Oh, well.

Piet Schreuders is a designer, writer, and researcher, living and working in Amsterdam. He founded and publishes Furore magazine, the cat-fanzine De Poezenkrant and is author of “Lay In – Lay Out”, “The Beatles’ London”, “Paperbacks, USA”, and “The Paperback Art of James Avati”.


  1. So, does the current actual placement of the letters match the one in the artist’s impression?

  2. Tania Raposo says:

    I love the geekiness of this article.

  3. Gyurka says:

    All that matters is that they will have to face “RDAM” ’till 2013…

  4. Doodpants says:

    This wouldn’t have been a problem if they had used sub-window antialiasing.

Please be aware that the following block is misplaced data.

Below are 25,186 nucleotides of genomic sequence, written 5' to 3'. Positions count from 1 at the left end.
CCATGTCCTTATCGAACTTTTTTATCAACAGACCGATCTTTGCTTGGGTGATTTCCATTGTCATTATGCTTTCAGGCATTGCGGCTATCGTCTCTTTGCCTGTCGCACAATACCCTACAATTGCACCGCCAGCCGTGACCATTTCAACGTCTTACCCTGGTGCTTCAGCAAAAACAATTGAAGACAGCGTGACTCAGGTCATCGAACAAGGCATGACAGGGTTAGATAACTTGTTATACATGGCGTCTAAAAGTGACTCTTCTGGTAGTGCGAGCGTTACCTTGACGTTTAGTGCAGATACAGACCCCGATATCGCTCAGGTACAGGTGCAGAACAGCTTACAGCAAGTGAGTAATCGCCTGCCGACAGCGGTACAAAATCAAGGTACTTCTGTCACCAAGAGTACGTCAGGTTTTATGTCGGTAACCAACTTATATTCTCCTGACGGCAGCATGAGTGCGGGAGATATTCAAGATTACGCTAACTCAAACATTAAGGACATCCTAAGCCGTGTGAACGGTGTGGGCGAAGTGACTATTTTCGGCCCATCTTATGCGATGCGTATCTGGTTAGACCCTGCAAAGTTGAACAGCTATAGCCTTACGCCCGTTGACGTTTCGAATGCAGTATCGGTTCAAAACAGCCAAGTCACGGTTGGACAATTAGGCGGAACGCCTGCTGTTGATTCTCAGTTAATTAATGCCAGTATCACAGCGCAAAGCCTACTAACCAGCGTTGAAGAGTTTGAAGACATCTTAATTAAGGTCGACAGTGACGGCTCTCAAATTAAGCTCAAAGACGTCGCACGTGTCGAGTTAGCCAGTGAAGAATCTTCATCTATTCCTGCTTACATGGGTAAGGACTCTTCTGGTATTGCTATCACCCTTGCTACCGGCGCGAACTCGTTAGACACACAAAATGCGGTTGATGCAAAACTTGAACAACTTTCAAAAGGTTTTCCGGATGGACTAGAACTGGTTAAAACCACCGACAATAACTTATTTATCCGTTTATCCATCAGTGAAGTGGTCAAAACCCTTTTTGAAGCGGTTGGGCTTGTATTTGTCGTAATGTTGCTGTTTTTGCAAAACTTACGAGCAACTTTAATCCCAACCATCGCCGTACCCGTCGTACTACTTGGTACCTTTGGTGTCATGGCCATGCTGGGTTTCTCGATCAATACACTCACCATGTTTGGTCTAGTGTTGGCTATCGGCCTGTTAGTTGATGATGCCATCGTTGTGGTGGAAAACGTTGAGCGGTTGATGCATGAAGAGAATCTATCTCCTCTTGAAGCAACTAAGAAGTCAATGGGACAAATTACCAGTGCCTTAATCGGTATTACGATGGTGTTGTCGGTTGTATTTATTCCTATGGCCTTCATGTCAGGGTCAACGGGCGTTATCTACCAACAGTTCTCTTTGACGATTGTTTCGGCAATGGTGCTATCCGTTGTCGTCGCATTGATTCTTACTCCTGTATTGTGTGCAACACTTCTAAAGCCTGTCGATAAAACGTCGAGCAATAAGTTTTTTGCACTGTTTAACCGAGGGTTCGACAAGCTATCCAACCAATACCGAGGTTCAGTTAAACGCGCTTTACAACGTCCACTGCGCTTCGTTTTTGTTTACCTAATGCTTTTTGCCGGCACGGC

5. Luis Masanti says:

    In the old day of “fly by sight,” usually in small airplanes, your “GPS” was follow the train rails and your “location servicies” were the name of the railroad station/city written in the roof.

    So, you still can flight by sight and know that you are in Amsterdam!

  6. Protowhalepig says:

    “Window pixels?” surely…..Wixels!

  7. Galli says:

    I love Schreuder’s work and his attention to detail, but anyone who’s worked on jobs of such a large scale, knows damn well that a one window “gap” is nit-picking. Take any hinting job and you’ll see exactly how “even” some spacing decisions have to be made: pixels are being sacrificed all the time for the sake of the general balance of the wordspace.

    For the sake of completeness, why not give Benthem Crouwel Architects and the typographers a chance to have their say, too?